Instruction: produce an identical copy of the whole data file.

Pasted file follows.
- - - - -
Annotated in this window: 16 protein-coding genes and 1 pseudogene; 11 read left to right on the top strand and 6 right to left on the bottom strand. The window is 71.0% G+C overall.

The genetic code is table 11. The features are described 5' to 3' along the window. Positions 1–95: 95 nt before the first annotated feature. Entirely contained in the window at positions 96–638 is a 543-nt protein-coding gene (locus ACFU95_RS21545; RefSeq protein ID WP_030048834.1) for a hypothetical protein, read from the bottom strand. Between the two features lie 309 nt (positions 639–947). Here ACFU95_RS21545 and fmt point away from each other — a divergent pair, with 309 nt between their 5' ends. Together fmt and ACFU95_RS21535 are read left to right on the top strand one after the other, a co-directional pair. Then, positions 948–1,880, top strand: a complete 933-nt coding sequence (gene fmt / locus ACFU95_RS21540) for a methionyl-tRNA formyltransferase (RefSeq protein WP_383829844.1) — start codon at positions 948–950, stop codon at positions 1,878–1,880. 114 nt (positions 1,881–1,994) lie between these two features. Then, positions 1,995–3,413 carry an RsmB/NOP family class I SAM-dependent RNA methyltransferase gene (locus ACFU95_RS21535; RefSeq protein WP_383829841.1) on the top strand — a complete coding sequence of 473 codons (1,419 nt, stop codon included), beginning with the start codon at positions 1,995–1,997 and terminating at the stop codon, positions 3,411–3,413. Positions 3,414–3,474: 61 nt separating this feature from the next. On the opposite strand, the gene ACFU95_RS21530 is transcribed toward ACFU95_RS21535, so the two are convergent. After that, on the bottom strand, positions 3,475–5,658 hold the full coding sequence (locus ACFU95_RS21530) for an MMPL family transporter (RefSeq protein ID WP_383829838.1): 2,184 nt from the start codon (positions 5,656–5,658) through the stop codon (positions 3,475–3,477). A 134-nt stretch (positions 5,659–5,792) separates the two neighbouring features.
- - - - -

Annotated in this window: 16 protein-coding genes and 1 pseudogene; 11 read left to right on the top strand and 6 right to left on the bottom strand. The window is 71.0% G+C overall.

The genetic code is table 11. The features are described 5' to 3' along the window. Positions 1–95: 95 nt before the first annotated feature. Entirely contained in the window at positions 96–638 is a 543-nt protein-coding gene (locus ACFU95_RS21545; RefSeq protein ID WP_030048834.1) for a hypothetical protein, read from the bottom strand. Between the two features lie 309 nt (positions 639–947). Here ACFU95_RS21545 and fmt point away from each other — a divergent pair, with 309 nt between their 5' ends. Together fmt and ACFU95_RS21535 are read left to right on the top strand one after the other, a co-directional pair. Then, positions 948–1,880, top strand: a complete 933-nt coding sequence (gene fmt / locus ACFU95_RS21540) for a methionyl-tRNA formyltransferase (RefSeq protein WP_383829844.1) — start codon at positions 948–950, stop codon at positions 1,878–1,880. 114 nt (positions 1,881–1,994) lie between these two features. Then, positions 1,995–3,413 carry an RsmB/NOP family class I SAM-dependent RNA methyltransferase gene (locus ACFU95_RS21535; RefSeq protein WP_383829841.1) on the top strand — a complete coding sequence of 473 codons (1,419 nt, stop codon included), beginning with the start codon at positions 1,995–1,997 and terminating at the stop codon, positions 3,411–3,413. Positions 3,414–3,474: 61 nt separating this feature from the next. On the opposite strand, the gene ACFU95_RS21530 is transcribed toward ACFU95_RS21535, so the two are convergent. After that, on the bottom strand, positions 3,475–5,658 hold the full coding sequence (locus ACFU95_RS21530) for an MMPL family transporter (RefSeq protein ID WP_383829838.1): 2,184 nt from the start codon (positions 5,656–5,658) through the stop codon (positions 3,475–3,477). A 134-nt stretch (positions 5,659–5,792) separates the two neighbouring features.